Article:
Tuesday, July 10, 2007
Conquest of the Philosopher
Founder of the Scuola Metafisica or metaphysical school of art, Giorgio de Chirico was born on this date, July 10th, in 1888. de Chirico read Nietzsche and Schopenhauer in his youth and translated those philosophical musings into works such as The Conquest of the Philosopher (above). In the unpopulated, dreamlike cityscapes of de Chirico’s finest work we see the beginnings of Surrealism.
Later Surrealists such as Salvador Dali, Max Ernst, and Rene Magritte all pointed to de Chirico as an influence. Like his Nostalgia for the Infinite (above), the Greek-Italian de Chirico towered over all the other proto-Surrealists and really shaped the metaphysical, philosophical, and absurdist flavor of that school. de Chirico’s flair for great titles also influenced his Surrealist descendants. I’ve always thought that half of the appeal of de Chirico’s art rested in the titles themselves.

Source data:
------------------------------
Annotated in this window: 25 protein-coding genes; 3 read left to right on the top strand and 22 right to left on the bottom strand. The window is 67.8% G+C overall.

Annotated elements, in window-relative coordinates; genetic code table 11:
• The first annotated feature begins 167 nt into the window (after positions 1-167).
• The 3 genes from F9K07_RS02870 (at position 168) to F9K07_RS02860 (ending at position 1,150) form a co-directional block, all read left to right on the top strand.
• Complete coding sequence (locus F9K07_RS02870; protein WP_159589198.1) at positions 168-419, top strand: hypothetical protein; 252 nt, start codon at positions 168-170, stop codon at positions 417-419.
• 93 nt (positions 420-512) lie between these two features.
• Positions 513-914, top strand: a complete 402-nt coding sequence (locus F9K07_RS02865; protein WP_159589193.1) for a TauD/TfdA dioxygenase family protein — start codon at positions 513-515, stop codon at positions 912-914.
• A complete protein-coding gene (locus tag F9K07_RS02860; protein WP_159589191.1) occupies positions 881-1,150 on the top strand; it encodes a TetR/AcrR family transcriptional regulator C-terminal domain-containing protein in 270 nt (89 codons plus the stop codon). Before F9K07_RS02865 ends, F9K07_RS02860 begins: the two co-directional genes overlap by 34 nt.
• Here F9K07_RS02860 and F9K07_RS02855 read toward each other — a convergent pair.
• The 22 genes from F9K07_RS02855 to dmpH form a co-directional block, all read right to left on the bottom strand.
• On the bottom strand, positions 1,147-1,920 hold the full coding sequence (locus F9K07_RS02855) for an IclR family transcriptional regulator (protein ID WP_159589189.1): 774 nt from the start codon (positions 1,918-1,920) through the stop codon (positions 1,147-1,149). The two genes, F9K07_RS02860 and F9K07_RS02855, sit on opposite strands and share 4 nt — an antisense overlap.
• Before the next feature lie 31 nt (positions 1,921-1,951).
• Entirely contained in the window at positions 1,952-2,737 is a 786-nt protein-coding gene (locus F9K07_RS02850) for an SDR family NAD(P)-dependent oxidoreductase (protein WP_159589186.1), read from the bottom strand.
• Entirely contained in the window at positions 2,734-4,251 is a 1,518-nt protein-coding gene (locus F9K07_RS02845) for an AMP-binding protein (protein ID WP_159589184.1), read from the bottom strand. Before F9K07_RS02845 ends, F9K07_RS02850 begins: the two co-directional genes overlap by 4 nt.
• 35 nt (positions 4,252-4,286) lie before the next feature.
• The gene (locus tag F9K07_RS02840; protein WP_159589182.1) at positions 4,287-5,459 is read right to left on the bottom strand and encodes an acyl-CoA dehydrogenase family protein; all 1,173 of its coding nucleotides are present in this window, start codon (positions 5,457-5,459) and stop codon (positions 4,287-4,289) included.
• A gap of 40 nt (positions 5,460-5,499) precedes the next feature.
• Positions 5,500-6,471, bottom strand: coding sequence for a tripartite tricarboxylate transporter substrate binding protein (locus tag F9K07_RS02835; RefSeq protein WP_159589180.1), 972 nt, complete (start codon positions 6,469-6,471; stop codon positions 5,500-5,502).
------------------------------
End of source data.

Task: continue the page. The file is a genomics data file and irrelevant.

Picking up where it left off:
The Italian filmmaker Michelangelo Antonioni modeled much of his film style after de Chirico’s paintings. Antonioni had many de Chirico-esque landscapes to choose from amidst the devestation of post-World War II Europe. In that respect, de Chirico seems almost prophetic, “seeing” the post-apocalyptic landscape of wreck and ruin decades before it became a reality. Antonioni almost captures the same sense of mystery and menace in films such as L’aventurra, in which a couple searches for a lost friend on a weirdly unpopulated island and eventually lose their way and forget their quest. de Chirico style translated so well to film that you could say that he and all the other Surrealists fathered the postwar art house film style in Italy and many other European countries. de Chirico’s work is the stuff of Fellini-esque dreams, decades before Fellini even dreamt them.